UVU’s need for more mental health resources

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De-stigmatizing mental illness is a societal necessity

Jared Stirland

Assistant Lifestyle Editor

Mental Health

Every year, Mental Health America (MHA) consistently reports Utah in the top five for the consumption of anti-depressant medication, suicides, and depression diagnoses.  However, according to MHA, Utah should not be ranked this high, because Utah scores low on most of the variables that influence the development of clinical depression.

UVU has one of the worst therapists to student ration in the country.  The current ratio is about one therapist to every 5,000 students.  There is a three-week waiting period in order for a student to make an appointment to see a therapist at UVU.

A group of student researchers at UVU are working with Dr. Cameron John, a clinical psychologist and professor of psychology, exploring the psychological effects of Toxic Perfectionism in Utah.  They hypothesize it may be playing a factor in Utah’s high depression rates.

Their study found a statistically significant correlation between clinical anxiety and perfectionism.  On average, those who scored high on the perfectionistic scale also scored high on the anxiety scale.

Depression can be caused by physiological and pathological changes in an individual’s brain.  Psychologists and psychiatrists refer to this as objective effects because there are observable changes to the structure of the person’s brain.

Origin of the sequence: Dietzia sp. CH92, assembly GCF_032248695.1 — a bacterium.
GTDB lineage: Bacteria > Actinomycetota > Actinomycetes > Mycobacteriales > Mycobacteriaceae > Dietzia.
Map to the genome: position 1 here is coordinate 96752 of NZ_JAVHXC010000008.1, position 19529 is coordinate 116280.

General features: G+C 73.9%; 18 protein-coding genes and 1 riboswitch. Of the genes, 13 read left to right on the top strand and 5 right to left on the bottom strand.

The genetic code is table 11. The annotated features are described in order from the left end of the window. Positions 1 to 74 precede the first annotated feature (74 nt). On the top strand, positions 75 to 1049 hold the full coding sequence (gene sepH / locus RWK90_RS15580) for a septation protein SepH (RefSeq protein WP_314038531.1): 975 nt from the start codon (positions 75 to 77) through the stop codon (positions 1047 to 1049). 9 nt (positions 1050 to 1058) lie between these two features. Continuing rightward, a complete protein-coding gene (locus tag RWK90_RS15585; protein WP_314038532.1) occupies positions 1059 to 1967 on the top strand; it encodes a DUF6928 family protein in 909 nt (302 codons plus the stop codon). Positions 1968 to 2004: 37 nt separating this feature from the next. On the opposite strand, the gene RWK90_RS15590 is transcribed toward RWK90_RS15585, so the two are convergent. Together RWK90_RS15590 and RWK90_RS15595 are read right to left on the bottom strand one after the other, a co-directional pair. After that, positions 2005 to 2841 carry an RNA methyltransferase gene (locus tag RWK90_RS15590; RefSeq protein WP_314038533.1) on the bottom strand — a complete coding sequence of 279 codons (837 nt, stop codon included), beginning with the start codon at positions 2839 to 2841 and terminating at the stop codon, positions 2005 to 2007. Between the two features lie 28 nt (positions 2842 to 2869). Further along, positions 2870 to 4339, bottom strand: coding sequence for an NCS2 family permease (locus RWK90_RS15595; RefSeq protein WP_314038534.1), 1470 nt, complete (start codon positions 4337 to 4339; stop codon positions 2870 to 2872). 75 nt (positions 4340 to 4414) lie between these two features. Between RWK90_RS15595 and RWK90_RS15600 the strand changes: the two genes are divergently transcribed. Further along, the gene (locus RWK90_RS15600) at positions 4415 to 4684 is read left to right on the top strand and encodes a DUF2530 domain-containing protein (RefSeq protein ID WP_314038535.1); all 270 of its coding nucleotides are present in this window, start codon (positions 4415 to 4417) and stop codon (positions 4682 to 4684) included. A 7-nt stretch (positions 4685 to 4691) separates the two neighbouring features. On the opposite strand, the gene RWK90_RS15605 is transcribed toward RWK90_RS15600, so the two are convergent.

The subjective effects of depression are changes in a person’s demeanor or behavior, and are measured using self-rate scales and assessment interviews with questions about how the person feels.

Human brains are sensitive, but they are adaptable like plastic, just ask Phineas Gage who had a railroad spike go through his brain, and he continued living a normal life – although there were personality changes.

The problem with mental illness is the complexity of our brains.  We all have the same types of biological cells and biochemicals, but each person is affected in a unique way.

Anti-depressant medication changes the biochemical production in the brain by increasing the levels of serotonin, dopamine, and norepinephrine, which control motivation, appetite, sleep, and pleasure.  These are objective effects with the goal of improving an individual’s state of mind, which is subjective.

Not all mental illnesses require medication, but some do.  The term mental illness encompasses a huge spectrum ranging from Schizophrenia and Bipolar Disorder to anxiety disorders and Attention Deficient Disorder, which makes treating a mental illness difficult.

There is nothing to be ashamed of with mental illness, just like there is nothing to be ashamed of with diabetes, heart conditions, or when getting a stomach virus (unless there is an unexpected colon malfunction, then…).

“People think that if they are sad or if they have a mental illness that they are damaged, and that they might look weak.  There are more people suffering from mental illnesses than they realize, and sometimes people ostracize themselves, but nobody needs to suffer alone,” said McKenzie Pinckney, UVU graduate.

UVU should be taking this issue of poor therapist to student ratios seriously, as students dealing with issues deserve more immediate help. The future is bright, however it is difficult to see that brightness when dealing with some of the dark sides of mental illness. With the rapid growth at the university, there should be equal growth within the support of therapist on campus for students dealing with mental illness.